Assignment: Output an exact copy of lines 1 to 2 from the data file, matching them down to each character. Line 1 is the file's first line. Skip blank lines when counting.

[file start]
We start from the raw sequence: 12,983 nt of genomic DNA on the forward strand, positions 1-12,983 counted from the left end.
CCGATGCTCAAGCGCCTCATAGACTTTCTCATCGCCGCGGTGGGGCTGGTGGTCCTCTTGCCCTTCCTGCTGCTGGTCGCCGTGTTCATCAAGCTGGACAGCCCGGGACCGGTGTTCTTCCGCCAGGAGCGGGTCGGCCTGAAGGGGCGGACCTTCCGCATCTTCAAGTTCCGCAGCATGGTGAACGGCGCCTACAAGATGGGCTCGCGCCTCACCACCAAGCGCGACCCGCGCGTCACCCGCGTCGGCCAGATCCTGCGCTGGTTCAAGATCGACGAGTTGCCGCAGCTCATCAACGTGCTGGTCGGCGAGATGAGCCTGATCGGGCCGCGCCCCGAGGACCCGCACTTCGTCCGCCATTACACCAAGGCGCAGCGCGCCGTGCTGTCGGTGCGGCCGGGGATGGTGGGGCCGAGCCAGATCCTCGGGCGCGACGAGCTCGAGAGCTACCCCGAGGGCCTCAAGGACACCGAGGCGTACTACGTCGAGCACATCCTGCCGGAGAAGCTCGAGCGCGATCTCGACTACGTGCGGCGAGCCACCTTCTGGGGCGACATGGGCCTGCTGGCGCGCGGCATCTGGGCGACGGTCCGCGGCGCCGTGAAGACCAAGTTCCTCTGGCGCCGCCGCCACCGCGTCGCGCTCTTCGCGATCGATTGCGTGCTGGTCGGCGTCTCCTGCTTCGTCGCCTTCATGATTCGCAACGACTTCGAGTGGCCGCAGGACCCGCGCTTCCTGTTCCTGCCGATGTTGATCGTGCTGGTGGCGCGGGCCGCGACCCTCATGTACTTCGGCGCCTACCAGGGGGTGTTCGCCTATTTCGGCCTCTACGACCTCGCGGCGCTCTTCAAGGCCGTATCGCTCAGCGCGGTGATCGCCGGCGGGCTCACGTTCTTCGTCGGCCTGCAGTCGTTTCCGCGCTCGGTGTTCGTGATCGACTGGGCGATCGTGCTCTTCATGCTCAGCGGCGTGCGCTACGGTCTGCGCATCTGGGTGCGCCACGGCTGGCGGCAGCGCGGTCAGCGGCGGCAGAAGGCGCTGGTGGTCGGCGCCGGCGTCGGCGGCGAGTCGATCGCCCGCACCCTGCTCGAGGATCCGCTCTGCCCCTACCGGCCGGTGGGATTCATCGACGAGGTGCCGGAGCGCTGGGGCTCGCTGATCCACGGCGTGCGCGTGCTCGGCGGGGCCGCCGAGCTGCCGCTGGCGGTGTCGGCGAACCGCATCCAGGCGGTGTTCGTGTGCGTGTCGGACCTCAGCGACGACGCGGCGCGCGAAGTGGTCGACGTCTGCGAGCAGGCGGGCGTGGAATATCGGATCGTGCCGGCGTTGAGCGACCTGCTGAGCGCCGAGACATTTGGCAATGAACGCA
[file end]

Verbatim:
We start from the raw sequence: 12,983 nt of genomic DNA on the forward strand, positions 1-12,983 counted from the left end.
CCGATGCTCAAGCGCCTCATAGACTTTCTCATCGCCGCGGTGGGGCTGGTGGTCCTCTTGCCCTTCCTGCTGCTGGTCGCCGTGTTCATCAAGCTGGACAGCCCGGGACCGGTGTTCTTCCGCCAGGAGCGGGTCGGCCTGAAGGGGCGGACCTTCCGCATCTTCAAGTTCCGCAGCATGGTGAACGGCGCCTACAAGATGGGCTCGCGCCTCACCACCAAGCGCGACCCGCGCGTCACCCGCGTCGGCCAGATCCTGCGCTGGTTCAAGATCGACGAGTTGCCGCAGCTCATCAACGTGCTGGTCGGCGAGATGAGCCTGATCGGGCCGCGCCCCGAGGACCCGCACTTCGTCCGCCATTACACCAAGGCGCAGCGCGCCGTGCTGTCGGTGCGGCCGGGGATGGTGGGGCCGAGCCAGATCCTCGGGCGCGACGAGCTCGAGAGCTACCCCGAGGGCCTCAAGGACACCGAGGCGTACTACGTCGAGCACATCCTGCCGGAGAAGCTCGAGCGCGATCTCGACTACGTGCGGCGAGCCACCTTCTGGGGCGACATGGGCCTGCTGGCGCGCGGCATCTGGGCGACGGTCCGCGGCGCCGTGAAGACCAAGTTCCTCTGGCGCCGCCGCCACCGCGTCGCGCTCTTCGCGATCGATTGCGTGCTGGTCGGCGTCTCCTGCTTCGTCGCCTTCATGATTCGCAACGACTTCGAGTGGCCGCAGGACCCGCGCTTCCTGTTCCTGCCGATGTTGATCGTGCTGGTGGCGCGGGCCGCGACCCTCATGTACTTCGGCGCCTACCAGGGGGTGTTCGCCTATTTCGGCCTCTACGACCTCGCGGCGCTCTTCAAGGCCGTATCGCTCAGCGCGGTGATCGCCGGCGGGCTCACGTTCTTCGTCGGCCTGCAGTCGTTTCCGCGCTCGGTGTTCGTGATCGACTGGGCGATCGTGCTCTTCATGCTCAGCGGCGTGCGCTACGGTCTGCGCATCTGGGTGCGCCACGGCTGGCGGCAGCGCGGTCAGCGGCGGCAGAAGGCGCTGGTGGTCGGCGCCGGCGTCGGCGGCGAGTCGATCGCCCGCACCCTGCTCGAGGATCCGCTCTGCCCCTACCGGCCGGTGGGATTCATCGACGAGGTGCCGGAGCGCTGGGGCTCGCTGATCCACGGCGTGCGCGTGCTCGGCGGGGCCGCCGAGCTGCCGCTGGCGGTGTCGGCGAACCGCATCCAGGCGGTGTTCGTGTGCGTGTCGGACCTCAGCGACGACGCGGCGCGCGAAGTGGTCGACGTCTGCGAGCAGGCGGGCGTGGAATATCGGATCGTGCCGGCGTTGAGCGACCTGCTGAGCGCCGAGACATTTGGCAATGAACGCA